COLUMBIA, S.C. (AP) -- A federal lawsuit is challenging South Carolina's highest court's decision to let a state Senate candidate once removed from the ballot to remain in the race.
The complaint this week by Reginald Williams says federal law requires that changes in state voting procedures receive federal approval before state election officials can enact them.
Last week, the state Supreme Court upheld Republican Paul Thurmond's victory in a special primary in Charleston to fill the seat long held by Lt. Gov. Glenn McConnell.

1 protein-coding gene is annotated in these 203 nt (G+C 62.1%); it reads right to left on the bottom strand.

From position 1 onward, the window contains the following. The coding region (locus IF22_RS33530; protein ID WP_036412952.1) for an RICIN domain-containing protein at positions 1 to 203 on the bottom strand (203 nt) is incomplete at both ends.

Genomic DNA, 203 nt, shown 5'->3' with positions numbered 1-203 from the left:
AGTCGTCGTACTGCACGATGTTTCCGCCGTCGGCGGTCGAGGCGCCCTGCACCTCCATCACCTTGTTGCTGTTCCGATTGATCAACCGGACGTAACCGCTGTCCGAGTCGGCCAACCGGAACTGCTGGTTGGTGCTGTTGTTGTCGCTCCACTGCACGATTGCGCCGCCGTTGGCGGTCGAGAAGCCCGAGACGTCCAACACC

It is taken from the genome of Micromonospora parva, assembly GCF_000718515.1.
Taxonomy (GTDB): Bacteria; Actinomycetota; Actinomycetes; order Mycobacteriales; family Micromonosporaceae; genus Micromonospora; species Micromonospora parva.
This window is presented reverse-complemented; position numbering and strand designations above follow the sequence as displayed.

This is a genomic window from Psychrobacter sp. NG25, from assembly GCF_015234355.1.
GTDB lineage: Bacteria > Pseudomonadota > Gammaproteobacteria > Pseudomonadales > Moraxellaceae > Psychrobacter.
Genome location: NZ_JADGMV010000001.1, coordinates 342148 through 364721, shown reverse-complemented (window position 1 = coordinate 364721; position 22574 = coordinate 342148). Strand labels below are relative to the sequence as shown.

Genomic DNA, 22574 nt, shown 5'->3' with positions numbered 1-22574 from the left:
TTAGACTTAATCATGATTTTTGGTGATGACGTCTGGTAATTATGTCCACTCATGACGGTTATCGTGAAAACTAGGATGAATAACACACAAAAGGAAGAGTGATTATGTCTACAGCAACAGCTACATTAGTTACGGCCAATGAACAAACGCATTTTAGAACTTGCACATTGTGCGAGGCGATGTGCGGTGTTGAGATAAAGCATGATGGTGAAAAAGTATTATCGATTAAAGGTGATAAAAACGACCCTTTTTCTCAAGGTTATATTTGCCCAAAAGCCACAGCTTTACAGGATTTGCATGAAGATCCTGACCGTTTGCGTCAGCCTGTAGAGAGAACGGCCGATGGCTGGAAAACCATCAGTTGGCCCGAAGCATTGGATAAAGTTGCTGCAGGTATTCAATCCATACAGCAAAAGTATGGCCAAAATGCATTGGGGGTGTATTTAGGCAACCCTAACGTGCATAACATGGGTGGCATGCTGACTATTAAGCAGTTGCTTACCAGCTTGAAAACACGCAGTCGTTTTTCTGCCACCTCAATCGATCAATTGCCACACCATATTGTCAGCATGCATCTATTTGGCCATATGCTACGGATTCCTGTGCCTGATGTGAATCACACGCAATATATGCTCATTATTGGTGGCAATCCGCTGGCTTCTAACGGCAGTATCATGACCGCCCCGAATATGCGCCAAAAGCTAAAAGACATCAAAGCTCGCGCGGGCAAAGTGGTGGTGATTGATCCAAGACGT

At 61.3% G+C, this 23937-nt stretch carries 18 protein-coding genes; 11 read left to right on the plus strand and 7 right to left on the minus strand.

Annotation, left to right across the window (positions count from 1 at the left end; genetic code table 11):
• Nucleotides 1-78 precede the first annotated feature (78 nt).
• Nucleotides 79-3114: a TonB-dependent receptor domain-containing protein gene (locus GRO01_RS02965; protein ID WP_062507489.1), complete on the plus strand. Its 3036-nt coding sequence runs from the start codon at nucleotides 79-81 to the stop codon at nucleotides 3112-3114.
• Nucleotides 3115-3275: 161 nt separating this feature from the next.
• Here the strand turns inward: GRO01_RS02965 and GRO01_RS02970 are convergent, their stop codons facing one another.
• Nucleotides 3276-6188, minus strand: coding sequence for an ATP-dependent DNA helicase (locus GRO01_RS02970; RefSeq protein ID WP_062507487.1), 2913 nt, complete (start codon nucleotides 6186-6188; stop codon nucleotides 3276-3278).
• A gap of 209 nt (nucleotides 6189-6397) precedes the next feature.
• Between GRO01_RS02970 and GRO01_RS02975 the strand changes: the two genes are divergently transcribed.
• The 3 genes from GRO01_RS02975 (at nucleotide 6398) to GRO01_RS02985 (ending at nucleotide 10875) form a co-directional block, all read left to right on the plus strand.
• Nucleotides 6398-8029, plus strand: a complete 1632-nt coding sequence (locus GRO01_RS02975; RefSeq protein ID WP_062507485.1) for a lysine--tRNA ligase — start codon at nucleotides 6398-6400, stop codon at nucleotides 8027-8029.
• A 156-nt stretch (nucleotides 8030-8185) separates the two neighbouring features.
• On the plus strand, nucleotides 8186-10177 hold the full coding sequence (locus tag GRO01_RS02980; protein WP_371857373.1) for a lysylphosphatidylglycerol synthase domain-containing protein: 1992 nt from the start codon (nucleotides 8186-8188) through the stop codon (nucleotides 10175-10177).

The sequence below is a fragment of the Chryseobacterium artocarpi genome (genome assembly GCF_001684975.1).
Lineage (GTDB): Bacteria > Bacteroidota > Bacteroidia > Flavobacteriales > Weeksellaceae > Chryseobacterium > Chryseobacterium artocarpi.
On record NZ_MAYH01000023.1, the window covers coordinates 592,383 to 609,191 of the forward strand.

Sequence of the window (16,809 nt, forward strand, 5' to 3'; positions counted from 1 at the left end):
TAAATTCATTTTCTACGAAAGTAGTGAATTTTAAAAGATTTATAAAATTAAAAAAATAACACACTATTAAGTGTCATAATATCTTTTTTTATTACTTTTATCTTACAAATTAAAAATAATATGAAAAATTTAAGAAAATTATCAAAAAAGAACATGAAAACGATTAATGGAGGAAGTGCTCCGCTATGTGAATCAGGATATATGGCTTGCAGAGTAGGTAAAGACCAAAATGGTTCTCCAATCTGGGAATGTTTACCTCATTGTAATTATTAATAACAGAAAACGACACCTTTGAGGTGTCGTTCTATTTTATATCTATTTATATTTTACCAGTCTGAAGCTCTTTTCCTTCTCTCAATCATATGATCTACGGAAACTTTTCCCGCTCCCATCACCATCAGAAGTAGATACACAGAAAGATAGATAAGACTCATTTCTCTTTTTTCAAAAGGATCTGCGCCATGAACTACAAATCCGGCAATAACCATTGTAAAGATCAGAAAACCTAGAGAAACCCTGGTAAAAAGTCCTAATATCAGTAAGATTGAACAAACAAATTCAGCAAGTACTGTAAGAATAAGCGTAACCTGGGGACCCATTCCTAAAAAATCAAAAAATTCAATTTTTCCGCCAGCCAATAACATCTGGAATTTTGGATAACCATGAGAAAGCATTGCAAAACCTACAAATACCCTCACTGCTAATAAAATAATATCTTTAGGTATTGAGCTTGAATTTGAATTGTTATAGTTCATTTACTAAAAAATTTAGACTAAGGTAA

Thurmond was among hundreds of candidates removed from ballots over paperwork requirements. But the justices said Thurmond was disqualified after he had become the GOP's nominee when other primary contenders were kicked off the ballot.
So the court said the party could therefore hold another primary -- which Thurmond won.
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